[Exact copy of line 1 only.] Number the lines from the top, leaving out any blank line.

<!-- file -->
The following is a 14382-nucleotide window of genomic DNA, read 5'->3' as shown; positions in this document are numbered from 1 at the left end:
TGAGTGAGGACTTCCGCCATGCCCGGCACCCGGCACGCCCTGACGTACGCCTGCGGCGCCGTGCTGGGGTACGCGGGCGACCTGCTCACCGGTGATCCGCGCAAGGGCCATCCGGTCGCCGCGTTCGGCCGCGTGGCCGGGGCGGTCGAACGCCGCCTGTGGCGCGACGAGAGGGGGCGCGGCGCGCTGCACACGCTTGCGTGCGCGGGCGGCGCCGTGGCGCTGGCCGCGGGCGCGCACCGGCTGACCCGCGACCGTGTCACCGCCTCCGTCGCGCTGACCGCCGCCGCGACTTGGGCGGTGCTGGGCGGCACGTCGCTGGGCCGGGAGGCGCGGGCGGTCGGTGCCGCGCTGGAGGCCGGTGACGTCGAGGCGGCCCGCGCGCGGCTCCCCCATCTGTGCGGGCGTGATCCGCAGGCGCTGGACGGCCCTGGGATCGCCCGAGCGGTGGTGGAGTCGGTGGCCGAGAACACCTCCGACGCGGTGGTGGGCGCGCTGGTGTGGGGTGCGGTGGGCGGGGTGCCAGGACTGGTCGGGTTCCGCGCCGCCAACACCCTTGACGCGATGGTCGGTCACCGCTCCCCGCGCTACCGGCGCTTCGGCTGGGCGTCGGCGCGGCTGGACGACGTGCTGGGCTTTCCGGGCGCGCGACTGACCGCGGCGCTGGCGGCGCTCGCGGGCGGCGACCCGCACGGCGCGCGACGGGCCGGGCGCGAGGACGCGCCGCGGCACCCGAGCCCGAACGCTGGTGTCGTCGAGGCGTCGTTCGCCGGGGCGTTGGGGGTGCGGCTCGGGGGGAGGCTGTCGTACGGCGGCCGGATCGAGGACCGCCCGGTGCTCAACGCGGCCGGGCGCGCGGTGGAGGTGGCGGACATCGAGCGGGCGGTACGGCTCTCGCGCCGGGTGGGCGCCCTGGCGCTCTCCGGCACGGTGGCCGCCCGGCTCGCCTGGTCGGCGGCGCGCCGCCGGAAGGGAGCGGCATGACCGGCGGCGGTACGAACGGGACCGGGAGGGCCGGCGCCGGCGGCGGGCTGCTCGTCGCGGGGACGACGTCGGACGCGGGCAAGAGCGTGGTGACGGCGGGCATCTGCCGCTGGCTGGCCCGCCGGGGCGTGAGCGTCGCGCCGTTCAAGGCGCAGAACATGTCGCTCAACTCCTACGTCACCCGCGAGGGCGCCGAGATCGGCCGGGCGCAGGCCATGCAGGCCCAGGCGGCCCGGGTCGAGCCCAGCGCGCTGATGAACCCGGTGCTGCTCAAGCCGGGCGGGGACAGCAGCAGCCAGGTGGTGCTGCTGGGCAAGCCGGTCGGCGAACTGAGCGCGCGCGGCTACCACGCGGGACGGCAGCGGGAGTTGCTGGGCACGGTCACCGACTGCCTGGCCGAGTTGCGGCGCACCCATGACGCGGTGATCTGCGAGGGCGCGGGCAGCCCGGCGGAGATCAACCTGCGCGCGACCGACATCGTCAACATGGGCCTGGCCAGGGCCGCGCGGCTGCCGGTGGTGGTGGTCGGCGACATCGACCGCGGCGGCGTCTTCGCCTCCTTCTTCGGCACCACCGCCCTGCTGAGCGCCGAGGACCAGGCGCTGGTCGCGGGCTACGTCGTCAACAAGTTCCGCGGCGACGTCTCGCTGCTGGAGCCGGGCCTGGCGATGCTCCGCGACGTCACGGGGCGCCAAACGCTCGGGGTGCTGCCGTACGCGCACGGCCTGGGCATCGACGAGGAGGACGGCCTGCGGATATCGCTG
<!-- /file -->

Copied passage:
The following is a 14382-nucleotide window of genomic DNA, read 5'->3' as shown; positions in this document are numbered from 1 at the left end: